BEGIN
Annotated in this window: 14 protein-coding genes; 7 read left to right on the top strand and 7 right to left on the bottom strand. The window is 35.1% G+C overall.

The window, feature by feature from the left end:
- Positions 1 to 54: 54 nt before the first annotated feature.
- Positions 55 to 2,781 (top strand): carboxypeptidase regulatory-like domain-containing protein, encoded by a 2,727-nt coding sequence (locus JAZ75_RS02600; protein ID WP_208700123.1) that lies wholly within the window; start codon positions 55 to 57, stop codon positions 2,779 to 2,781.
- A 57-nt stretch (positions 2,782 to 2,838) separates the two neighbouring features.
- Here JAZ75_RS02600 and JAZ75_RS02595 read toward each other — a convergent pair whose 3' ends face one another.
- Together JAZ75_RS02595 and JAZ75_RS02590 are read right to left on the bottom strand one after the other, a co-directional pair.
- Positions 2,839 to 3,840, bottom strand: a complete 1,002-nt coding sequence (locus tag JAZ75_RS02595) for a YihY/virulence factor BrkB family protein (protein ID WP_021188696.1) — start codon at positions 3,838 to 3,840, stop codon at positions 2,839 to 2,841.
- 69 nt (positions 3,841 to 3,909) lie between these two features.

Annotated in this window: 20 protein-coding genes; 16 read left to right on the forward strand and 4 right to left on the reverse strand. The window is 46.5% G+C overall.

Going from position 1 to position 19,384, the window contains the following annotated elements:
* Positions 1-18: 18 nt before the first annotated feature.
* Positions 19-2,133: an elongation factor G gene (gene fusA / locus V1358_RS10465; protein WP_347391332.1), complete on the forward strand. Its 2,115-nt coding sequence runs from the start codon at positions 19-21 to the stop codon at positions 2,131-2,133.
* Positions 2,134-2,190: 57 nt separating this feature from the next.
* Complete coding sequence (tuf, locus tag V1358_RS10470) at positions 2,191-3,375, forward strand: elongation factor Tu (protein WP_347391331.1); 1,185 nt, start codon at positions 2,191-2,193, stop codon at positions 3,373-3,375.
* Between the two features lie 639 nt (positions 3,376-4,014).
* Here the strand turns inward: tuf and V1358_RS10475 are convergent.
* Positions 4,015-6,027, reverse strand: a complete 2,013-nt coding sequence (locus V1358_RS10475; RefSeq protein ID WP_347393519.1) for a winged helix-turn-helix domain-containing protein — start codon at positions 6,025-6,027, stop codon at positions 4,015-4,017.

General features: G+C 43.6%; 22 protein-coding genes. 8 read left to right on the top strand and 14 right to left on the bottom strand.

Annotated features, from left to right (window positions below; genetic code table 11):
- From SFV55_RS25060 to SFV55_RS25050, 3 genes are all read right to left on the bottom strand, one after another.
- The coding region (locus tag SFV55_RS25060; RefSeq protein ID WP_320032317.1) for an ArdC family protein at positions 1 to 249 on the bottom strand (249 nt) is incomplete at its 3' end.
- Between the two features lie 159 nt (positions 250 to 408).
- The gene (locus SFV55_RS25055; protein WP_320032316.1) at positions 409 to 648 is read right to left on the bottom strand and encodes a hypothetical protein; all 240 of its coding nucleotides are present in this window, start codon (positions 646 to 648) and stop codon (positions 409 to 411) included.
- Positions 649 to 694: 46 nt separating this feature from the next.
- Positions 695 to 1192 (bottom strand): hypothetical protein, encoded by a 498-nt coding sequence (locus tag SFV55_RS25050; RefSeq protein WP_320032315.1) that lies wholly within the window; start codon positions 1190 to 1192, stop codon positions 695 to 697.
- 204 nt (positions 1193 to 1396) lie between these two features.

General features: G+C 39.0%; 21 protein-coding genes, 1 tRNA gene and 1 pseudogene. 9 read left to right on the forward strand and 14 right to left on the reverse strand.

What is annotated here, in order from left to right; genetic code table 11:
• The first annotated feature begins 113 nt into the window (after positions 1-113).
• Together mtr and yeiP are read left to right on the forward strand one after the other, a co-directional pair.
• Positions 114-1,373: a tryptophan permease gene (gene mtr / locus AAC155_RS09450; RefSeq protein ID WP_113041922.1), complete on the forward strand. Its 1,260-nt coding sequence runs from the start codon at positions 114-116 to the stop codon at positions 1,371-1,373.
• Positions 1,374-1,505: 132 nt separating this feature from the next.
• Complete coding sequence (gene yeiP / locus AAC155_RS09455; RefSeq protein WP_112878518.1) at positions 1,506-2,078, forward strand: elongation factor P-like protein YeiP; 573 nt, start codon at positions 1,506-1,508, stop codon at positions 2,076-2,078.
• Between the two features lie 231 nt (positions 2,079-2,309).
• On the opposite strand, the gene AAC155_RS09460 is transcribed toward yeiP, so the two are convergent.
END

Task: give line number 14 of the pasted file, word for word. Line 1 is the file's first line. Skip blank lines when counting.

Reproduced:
* Positions 2,134-2,190: 57 nt separating this feature from the next.